As we pointed out in an article that appears in this issue of Stabroek Business the local aviation industry has a reputation for discretion as far as its public profile is concerned though recent circumstances have more-or-less thrust the sector into the limelight.

The first circumstance has not so much to do with the full and final completion of the airport runway and other infrastructure that would put the Ogle International Airport in a position to receive flights from elsewhere in the Caribbean but with what appears to be a rise in the intensity of a long-standing feud within the sector involving, it seems, two of its major operators.

The issue, in some respects, is a complex one and it would be irresponsible of this newspaper to pronounce on the rights and wrongs – so to speak – of the matter while, from all appearances, the problem still appears to be unfolding. What we can say is that there now appears to be the prospect of government paying much closer attention to what is occurring in the sector since, after all, while responsibility for the modernizing of the Airport has been placed in the hands of an aviation sector, the project itself is one of considerable national importance in the context of improving both domestic and intra-regional communication.

The second issue has to do with two incidents over the past week or so, minor ones, it appears, in which aircraft carrying passengers encountered landing-related difficulties.

While we have seen no official reports on these incidents and without wishing to make a direct connection, it is perhaps apposite to point out that the underdeveloped interior aviation infrastructure including the state of several interior airstrips has long been the subject of discourses between the aviation sector and the government. More recently, the Ogle Airport Inc (OAI) itself, the company that is responsible for the modernization and management of Ogle has gotten into the act and this newspaper has seen a document listing the interior airstrips that are defective and describing those defects. What we can say is that, according to the document, most interior airstrips are defective in one way or another.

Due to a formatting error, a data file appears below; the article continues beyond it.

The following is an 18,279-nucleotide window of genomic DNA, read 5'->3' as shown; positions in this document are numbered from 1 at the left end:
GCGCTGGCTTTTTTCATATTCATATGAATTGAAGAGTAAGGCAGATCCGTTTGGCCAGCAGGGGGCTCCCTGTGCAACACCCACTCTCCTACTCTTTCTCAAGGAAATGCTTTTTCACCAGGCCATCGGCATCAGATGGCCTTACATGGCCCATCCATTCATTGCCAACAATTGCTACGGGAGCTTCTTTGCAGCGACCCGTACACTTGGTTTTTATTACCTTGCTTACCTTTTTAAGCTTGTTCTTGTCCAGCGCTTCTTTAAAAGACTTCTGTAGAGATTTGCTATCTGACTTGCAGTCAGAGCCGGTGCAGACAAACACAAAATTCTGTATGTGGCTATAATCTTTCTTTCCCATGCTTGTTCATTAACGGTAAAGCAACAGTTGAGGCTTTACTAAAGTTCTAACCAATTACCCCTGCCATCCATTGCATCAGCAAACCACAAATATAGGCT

As we pointed out in another story these are perhaps brighter days for the local aviation industry given the fact that despite the problems associated with deficient or defective infrastructure the extent of passenger and cargo traffic between the coast and the interior has, in recent years, significantly expanded the market for intra-Guyana air travel. It all has to do with the increased movement of people, the result, primarily of the growth of the timber and forestry sectors.

The promise held by the full and final completion of Guyana’s second international airport would appear to be even greater. We already know that a municipal airport at Ogle will save persons travelling to Guyana and heading for Georgetown the much longer trip from Timehri. CARICOM’s financial contribution to the project, for example, is influenced both by its interest in enhancing intra-regional travel as a whole as well as the convenience of the closeness of Ogle to the Secretariat. What direct flights to Ogle mean as well is that tourists could conceivably make one-day trips to Guyana, visit Kaieteur and other interior locations and be back in the Caribbean the same day. Obviously, this would mean increased patronage for the local aviation companies.

Two points should be made here. First, as Ogle moves to a point where it becomes ready for the first wave of traffic between Georgetown and other parts of the region, government must move with commensurate haste to upgrade the infrastructure in the aviation section much of which has been deficient for several years. Secondly, the local aviation companies, joined together as they are in the challenge of making the Ogle International Airport a reality must find ways of overcoming their internal difficulties and keeping their eye on the prize.